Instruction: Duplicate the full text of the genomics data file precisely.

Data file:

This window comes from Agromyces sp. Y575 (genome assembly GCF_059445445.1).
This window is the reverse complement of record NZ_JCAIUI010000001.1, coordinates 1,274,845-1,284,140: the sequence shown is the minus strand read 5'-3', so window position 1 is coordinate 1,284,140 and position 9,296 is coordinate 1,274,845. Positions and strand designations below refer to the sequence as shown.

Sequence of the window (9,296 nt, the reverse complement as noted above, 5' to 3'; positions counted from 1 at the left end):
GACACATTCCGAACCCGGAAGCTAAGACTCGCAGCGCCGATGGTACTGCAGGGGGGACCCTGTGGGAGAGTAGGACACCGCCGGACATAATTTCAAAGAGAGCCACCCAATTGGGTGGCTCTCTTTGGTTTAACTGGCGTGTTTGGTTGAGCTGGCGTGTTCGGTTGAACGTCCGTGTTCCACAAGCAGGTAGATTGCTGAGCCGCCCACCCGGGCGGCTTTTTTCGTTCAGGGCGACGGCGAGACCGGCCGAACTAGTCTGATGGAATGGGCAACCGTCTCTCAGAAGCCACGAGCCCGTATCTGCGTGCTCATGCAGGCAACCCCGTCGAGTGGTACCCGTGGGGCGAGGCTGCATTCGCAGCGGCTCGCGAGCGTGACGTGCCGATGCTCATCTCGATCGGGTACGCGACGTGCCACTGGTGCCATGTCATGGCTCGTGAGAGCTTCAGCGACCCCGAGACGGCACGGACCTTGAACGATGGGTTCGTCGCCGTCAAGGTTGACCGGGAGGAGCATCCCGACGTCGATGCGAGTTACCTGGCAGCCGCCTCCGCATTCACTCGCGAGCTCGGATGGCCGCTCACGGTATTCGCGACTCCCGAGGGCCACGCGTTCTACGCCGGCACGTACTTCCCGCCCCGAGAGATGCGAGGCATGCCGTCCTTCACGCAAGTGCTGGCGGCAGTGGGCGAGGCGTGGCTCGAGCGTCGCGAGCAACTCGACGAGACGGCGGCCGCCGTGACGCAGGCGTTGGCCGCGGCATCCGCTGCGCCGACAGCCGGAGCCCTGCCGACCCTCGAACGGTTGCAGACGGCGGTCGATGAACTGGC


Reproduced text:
This window comes from Agromyces sp. Y575 (genome assembly GCF_059445445.1).
This window is the reverse complement of record NZ_JCAIUI010000001.1, coordinates 1,274,845-1,284,140: the sequence shown is the minus strand read 5'-3', so window position 1 is coordinate 1,284,140 and position 9,296 is coordinate 1,274,845. Positions and strand designations below refer to the sequence as shown.

Sequence of the window (9,296 nt, the reverse complement as noted above, 5' to 3'; positions counted from 1 at the left end):
GACACATTCCGAACCCGGAAGCTAAGACTCGCAGCGCCGATGGTACTGCAGGGGGGACCCTGTGGGAGAGTAGGACACCGCCGGACATAATTTCAAAGAGAGCCACCCAATTGGGTGGCTCTCTTTGGTTTAACTGGCGTGTTTGGTTGAGCTGGCGTGTTCGGTTGAACGTCCGTGTTCCACAAGCAGGTAGATTGCTGAGCCGCCCACCCGGGCGGCTTTTTTCGTTCAGGGCGACGGCGAGACCGGCCGAACTAGTCTGATGGAATGGGCAACCGTCTCTCAGAAGCCACGAGCCCGTATCTGCGTGCTCATGCAGGCAACCCCGTCGAGTGGTACCCGTGGGGCGAGGCTGCATTCGCAGCGGCTCGCGAGCGTGACGTGCCGATGCTCATCTCGATCGGGTACGCGACGTGCCACTGGTGCCATGTCATGGCTCGTGAGAGCTTCAGCGACCCCGAGACGGCACGGACCTTGAACGATGGGTTCGTCGCCGTCAAGGTTGACCGGGAGGAGCATCCCGACGTCGATGCGAGTTACCTGGCAGCCGCCTCCGCATTCACTCGCGAGCTCGGATGGCCGCTCACGGTATTCGCGACTCCCGAGGGCCACGCGTTCTACGCCGGCACGTACTTCCCGCCCCGAGAGATGCGAGGCATGCCGTCCTTCACGCAAGTGCTGGCGGCAGTGGGCGAGGCGTGGCTCGAGCGTCGCGAGCAACTCGACGAGACGGCGGCCGCCGTGACGCAGGCGTTGGCCGCGGCATCCGCTGCGCCGACAGCCGGAGCCCTGCCGACCCTCGAACGGTTGCAGACGGCGGTCGATGAACTGGC